Learn about the best vulva skin care tips and and how to maintain a happy, healthy labia and vulva. This includes how to reduce dryness, irritation, and burning; prevent itching and labia infections; and promoting healthy vulval skin.
Vulva and Vagina Health
The vulva is the outer part of the female genitalia, and includes the labia majora, labia minora and clitoris. It is the area of skin that surrounds the urethra and vaginal opening.
The skin of the vulva is sensitive. The vulva skin can be irritated by a sexually transmitted infection (STI), non STI infection, other skin conditions, and chemical and physical causes. If your have burning, itching a rash or ulcers on your vulva it is important to see a health professional to help work out the best treatment for you.
Sexually Transmitted Infections
Herpes and syphilis can cause itch and soreness of the vulva. Chlamydia, gonorrhea and trichomonas can also cause irritation of the vulva skin and also burning or pain with urination.
Skin conditions affecting the vulva
Dermatitis or eczema, psoriasis, and lichen planus, lichen sclerosus can all cause the skin of the vulva to become dry, itchy and cracked. Often there can be skin discoloration, either red and inflamed skin or whitened skin.
Hormonal Causes of Vulva irritation
If you are peri-menopause, post-menopause, breast feeding or on the oral contraceptive (birth control), you may experience vaginal and vulva dryness, irritation, burning with urination, pain with sex and increased urinary tract infections.
Chemical causes of vulva irritation
Spermicides, detergents, bath soaps, shampoos, bubble bath and perfumed products can irritate the vulval skin.
Physical causes of vulva irritation
Wiping from back to front after going to the toilet can transfer bacteria from the anus to the vulva. This can cause irritation, itching and inflammation. Period pads and panty liners can irritate as well as underwear that is not breathable as it enhances the retaining of moisture.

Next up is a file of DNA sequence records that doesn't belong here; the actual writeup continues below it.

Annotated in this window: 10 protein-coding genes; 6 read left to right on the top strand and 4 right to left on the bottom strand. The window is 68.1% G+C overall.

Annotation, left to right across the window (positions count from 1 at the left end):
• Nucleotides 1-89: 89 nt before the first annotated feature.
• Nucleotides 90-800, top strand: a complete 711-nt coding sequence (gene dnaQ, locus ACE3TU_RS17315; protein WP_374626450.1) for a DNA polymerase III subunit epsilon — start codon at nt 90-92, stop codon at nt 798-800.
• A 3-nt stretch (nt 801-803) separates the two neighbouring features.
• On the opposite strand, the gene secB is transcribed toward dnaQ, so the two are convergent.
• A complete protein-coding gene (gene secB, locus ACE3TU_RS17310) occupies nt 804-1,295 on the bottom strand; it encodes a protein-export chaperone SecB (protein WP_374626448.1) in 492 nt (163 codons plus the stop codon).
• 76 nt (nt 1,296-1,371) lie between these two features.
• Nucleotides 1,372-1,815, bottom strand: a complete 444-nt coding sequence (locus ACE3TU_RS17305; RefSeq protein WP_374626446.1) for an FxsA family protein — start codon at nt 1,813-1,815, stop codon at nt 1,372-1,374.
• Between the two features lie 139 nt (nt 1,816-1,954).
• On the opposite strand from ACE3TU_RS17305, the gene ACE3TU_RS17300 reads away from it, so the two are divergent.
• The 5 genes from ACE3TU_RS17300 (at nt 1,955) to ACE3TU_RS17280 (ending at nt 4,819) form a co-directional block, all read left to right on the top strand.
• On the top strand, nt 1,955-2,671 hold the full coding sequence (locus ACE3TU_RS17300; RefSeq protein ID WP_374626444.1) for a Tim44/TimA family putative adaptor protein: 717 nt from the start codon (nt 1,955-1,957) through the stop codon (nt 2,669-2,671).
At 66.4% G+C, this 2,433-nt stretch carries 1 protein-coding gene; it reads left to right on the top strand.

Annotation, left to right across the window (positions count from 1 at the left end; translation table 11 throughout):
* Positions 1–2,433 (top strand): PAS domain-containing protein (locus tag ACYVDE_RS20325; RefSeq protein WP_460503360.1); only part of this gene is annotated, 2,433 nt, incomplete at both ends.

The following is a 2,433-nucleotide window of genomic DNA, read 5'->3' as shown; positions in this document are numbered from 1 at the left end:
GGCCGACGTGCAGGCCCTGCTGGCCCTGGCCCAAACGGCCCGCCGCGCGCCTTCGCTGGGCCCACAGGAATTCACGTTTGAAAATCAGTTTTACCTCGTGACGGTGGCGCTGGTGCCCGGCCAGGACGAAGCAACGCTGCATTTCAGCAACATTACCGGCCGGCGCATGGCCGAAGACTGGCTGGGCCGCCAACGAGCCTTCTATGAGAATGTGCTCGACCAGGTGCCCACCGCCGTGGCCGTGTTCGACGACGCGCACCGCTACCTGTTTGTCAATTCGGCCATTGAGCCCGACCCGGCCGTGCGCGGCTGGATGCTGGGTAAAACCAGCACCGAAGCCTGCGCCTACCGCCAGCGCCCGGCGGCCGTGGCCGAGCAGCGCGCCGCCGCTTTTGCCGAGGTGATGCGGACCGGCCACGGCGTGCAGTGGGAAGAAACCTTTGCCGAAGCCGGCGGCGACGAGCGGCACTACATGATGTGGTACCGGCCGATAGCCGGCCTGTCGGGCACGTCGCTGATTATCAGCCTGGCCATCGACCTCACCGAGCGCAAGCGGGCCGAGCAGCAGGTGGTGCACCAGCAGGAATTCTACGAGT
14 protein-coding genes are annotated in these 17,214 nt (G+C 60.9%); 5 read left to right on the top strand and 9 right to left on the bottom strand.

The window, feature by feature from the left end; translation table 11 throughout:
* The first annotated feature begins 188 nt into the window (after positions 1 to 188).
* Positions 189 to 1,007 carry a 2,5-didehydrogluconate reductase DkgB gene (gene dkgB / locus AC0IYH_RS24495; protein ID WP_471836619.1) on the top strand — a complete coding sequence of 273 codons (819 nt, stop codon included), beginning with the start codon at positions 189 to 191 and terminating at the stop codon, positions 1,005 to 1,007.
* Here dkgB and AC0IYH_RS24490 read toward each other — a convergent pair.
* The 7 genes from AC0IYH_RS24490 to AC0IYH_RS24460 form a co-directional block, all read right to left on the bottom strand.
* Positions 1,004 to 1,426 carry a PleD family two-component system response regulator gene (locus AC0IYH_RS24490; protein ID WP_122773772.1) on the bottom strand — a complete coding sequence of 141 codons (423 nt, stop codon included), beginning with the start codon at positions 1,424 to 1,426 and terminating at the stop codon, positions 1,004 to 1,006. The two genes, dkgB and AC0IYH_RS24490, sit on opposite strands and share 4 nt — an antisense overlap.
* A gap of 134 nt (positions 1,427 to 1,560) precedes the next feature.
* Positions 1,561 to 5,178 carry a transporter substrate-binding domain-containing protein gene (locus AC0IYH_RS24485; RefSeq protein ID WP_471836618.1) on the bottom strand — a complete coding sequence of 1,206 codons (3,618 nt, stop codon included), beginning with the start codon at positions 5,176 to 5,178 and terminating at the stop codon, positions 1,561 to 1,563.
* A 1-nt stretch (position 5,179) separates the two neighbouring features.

Vaginal discharge is normal and it has a normal variation through the menstrual cycle. Typically the most vaginal discharge is produced during the mid-cycle, around ovulation.
The discharge can become watery and white or sticky and yellow. If you have any concerns about your discharge, speak to your health professional.
Sensitive Vulva Skin: How can I heal the skin on my vulva?
Maybe you are wondering why am I so sensitive down there? Vulva skin is sensitive at the best of times, so it is important to know how to clean the vulva without causing additional irritation. The key to happy, health vulva skin includes:
avoiding irritants on the vulva
avoiding scratching or rubbing the vulval skin and
keep the vulva dry.
Correct Hormonal issues
1. Avoid Potential vulva skin irritants
Many cleansers and skincare products are potential vulva skin irritants. If your vulva is dry, sore or irritated take care to avoid the following products which may aggravate your condition:
soaps, shower gels and bubble baths, and cleansing wipes (for example, baby wipes) have a pH higher than vulval skin so this can irritate.
pH adjusted vulval skin cleanser – although these cleansers are pH adjusted, they can still contain chemicals that those who are sensitive will react to.
feminine hygiene products such as period pads are bleached and contain other chemicals that can irritate vulval skin. Also they can cause friction with movement that can irritate the vulval skin. Better alternatives may include non-bleached tampons, a period cup or period underwear.
daily use of panty liners; limit use of pads and panty liners to periods
perfumed products, fragranced products and scented oils
tea tree oil and other disinfectants – these can be really strong for sensitive skin
medicated topical treatments, unless prescribed by your healthcare professional
black underwear, some people may have a dye allergy
How to wash your vulva: Vulva skin care guidelines
The vagina and vulva are self cleaning. They do not need soaps and additional cleansers which can contribute towards vaginal/vulva dysbiosis- an imbalance in the vaginal/vulva microflora that usually happily inhabits the vulva and vagina.
As the vulva skin and perineal skin (skin between the vulva and anus) is very sensitive you should limit washing these areas to once a day.